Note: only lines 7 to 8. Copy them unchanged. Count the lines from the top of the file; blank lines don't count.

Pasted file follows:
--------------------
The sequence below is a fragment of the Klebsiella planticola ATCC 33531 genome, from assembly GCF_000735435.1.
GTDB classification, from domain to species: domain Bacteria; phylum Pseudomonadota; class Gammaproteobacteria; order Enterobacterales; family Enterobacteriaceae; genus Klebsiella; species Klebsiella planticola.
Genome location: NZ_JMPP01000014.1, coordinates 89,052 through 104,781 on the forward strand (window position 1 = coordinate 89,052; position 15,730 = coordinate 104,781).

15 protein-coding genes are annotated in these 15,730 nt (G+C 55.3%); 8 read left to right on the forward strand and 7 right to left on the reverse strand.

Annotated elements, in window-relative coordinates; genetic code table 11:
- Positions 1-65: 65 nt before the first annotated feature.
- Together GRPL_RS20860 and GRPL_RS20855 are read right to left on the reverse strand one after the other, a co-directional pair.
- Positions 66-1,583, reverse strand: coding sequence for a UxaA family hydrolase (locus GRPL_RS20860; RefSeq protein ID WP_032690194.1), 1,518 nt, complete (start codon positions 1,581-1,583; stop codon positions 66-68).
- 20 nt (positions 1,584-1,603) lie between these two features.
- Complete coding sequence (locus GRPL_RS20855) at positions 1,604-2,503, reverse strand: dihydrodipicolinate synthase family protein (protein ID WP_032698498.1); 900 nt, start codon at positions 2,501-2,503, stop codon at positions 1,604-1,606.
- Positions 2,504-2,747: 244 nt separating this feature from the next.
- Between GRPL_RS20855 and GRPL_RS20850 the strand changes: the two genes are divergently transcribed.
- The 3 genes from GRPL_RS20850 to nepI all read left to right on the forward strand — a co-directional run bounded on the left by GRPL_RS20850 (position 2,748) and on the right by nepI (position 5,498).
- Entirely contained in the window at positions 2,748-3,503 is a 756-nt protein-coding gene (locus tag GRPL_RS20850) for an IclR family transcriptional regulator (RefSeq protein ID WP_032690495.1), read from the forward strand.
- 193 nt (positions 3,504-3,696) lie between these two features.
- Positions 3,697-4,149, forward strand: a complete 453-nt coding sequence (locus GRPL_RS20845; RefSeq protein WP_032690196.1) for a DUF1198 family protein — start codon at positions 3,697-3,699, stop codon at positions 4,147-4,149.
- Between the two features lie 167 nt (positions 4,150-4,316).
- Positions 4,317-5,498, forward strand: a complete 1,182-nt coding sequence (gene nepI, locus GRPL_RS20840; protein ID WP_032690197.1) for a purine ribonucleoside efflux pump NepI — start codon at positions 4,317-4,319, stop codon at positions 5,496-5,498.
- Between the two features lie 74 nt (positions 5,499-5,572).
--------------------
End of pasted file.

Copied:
- Together GRPL_RS20860 and GRPL_RS20855 are read right to left on the reverse strand one after the other, a co-directional pair.
- Positions 66-1,583, reverse strand: coding sequence for a UxaA family hydrolase (locus GRPL_RS20860; RefSeq protein ID WP_032690194.1), 1,518 nt, complete (start codon positions 1,581-1,583; stop codon positions 66-68).